American football player
| Tennessee (line)|
| September 15, 1898
Fort Wayne, Indiana (1898-09-15) |
October 22, 1970, Lancaster, Pennsylvania, United States
Bunny Oakes Wikipedia
Bernard F. "Bunny" Oakes (September 15, 1898 – October 22, 1970) was an American football player and coach. He served as the head football coach at the University of Montana (1931–1934), the University of Colorado at Boulder (1935–1939), the University of Wyoming (1941–1946), and Grinnell College (1947–1948), compiling a career college football record of 43–69–4.
Oakes was born September 15, 1898 in Fort Wayne, Indiana. Oakes grew up in the Chicago area and played high school football at Proviso High School in Maywood, Illinois. Oakes enlisted in the United States Marine Corps in 1917, and joined the American Expeditionary Forces in France in June 1918. He saw combat action with the 5th Marines in a number of major engagements and was wounded on October 4, 1918. Staying with his unit following the armistice, Oakes played football with the championship 2nd Battalion, 5th Marines team in Germany in 1919. Following the war, Oakes enrolled at the University of Illinois at Urbana–Champaign and played football under coach Bob Zuppke. As a senior at Illinois in 1923, he played on the national championship-winning Fighting Illini football team and participated in the first game at the Memorial Stadium in Champaign, Illinois.
Following graduation from Illinois, Oakes was named the football line coach at the University of Tennessee under head coach M. B. Banks. In 1926, Oakes was named the line coach at the University of Nebraska–Lincoln under Ernest Bearg and later worked under Dana X. Bible. Oakes's first head coaching assignment came in 1931 when he was named as the head football coach at the University of Montana. During his tenure at Montana, Oakes wrote and had published his book, Football Line Play. The book quickly became an important text for coaches and players throughout the country. It was also during this period in his coaching career that he received several patents for football blocking equipment. His dummies were the earliest mobile blocking equipment available to schools and enabled various formations to be simulated.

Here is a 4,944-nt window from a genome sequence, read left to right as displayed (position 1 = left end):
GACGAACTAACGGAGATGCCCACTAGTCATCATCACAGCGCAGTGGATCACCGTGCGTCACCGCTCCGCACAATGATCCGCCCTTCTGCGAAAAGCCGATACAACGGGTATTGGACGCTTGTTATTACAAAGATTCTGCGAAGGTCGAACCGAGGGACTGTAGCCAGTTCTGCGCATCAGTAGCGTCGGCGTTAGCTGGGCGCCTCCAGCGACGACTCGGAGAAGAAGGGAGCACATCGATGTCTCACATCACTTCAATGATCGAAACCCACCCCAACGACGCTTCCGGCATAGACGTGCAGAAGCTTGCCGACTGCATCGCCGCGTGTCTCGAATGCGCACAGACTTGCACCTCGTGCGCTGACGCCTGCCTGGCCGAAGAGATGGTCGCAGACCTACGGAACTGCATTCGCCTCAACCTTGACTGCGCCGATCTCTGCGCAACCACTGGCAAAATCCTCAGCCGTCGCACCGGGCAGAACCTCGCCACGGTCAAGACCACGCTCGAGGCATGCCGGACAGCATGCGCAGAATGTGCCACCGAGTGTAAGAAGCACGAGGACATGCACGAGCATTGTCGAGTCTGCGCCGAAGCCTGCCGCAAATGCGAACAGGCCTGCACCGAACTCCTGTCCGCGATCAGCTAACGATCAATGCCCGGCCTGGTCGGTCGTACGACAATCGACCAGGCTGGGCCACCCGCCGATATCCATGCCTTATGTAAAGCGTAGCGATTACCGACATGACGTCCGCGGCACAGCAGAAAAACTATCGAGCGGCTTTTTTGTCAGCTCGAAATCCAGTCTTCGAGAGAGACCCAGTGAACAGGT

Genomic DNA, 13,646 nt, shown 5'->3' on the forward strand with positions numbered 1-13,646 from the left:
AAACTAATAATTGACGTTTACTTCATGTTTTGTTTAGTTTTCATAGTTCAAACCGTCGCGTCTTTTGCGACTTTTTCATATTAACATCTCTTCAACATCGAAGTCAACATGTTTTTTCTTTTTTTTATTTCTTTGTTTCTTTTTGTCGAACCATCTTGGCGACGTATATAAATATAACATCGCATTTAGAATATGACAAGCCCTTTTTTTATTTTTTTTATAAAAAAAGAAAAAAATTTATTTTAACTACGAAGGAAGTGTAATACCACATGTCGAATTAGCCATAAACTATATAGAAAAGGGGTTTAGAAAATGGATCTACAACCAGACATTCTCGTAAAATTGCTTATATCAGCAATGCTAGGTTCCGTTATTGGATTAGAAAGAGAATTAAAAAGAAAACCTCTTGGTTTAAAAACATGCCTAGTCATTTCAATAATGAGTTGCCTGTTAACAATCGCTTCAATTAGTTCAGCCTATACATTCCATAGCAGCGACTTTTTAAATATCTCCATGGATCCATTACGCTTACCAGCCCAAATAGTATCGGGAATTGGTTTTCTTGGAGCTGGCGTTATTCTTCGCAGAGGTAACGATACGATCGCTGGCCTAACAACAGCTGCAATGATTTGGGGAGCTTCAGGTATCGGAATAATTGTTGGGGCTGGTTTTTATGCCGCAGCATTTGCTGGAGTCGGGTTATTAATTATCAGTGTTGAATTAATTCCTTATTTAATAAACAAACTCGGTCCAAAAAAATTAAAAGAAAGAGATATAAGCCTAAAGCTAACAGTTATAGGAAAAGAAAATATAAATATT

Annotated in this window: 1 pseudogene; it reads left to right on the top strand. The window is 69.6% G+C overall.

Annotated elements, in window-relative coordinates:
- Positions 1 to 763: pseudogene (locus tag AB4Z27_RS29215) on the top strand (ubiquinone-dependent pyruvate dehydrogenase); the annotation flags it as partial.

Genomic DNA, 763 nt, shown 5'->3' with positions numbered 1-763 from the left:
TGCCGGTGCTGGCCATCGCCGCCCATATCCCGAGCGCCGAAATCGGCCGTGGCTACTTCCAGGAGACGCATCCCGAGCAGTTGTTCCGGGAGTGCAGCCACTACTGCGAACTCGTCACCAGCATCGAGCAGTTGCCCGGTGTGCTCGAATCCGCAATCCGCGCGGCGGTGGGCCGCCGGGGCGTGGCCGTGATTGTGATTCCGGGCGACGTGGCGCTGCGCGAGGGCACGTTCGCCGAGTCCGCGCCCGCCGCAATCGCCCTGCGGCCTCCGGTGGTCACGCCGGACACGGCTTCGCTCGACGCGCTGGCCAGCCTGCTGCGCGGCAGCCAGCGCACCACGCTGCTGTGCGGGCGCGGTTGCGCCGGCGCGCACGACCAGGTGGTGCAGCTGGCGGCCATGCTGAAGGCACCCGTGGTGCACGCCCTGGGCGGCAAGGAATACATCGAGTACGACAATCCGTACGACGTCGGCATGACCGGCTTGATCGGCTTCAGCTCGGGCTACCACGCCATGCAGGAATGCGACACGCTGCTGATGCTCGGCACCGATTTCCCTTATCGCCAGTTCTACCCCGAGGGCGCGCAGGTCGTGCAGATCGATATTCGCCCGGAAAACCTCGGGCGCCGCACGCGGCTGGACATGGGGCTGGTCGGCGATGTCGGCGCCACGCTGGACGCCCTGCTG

In 1934, Oakes was named the head football coach at the University of Colorado at Boulder. His teams at Colorado won Rocky Mountain Conference titles during the 1935 and 1937 seasons. The 1937 team, which featured All-American halfback and future justice of the Supreme Court of the United States Byron White, went undefeated in the regular season and played in the 1938 Cotton Bowl Classic, the first bowl game appearance for Colorado. The 1939 Colorado team placed first in the Mountain States Conference. Oakes's record for the five years at Colorado was 25–15–1 with a conference mark of 24–6–1.
Oakes returned to the University of Illinois in 1940, where he earned a Master of Science degree. In April 1941, Oakes took over as the head football coach at the University of Wyoming. With the onset of World War II, intercollegiate athletics were suspended in 1943 and Oakes concentrated on physical training of Army and Navy cadets at the University of Wyoming. Following the war, Oakes resumed his position as head coach for the 1946 season.
Oakes completed his collegiate football coaching career at Grinnell College in Grinnell, Iowa. Assuming duties as head football coach and athletic director at Grinnell in 1947, Oakes completed his coaching career following the 1948 season.
Oakes died on October 22, 1970 near Lancaster, Pennsylvania of an apparent heart attack while vacationing with his wife. At the 65th Annual Convention of the National Collegiate Athletic Association on January 11, 1971, a memorial resolution commemorating Oakes's distinguished service to athletics was adopted. The Memorial Resolution reads: "For his faithful service to his institution and higher education; his valuable contributions to intercollegiate athletics, and his wholesome influence upon the lives of young men. Be it known that the membership of the National Collegiate Athletic Association, assembled in annual Convention, resolved that this memorial be inscribed in honor and fond remembrance of Bernard F. Oakes."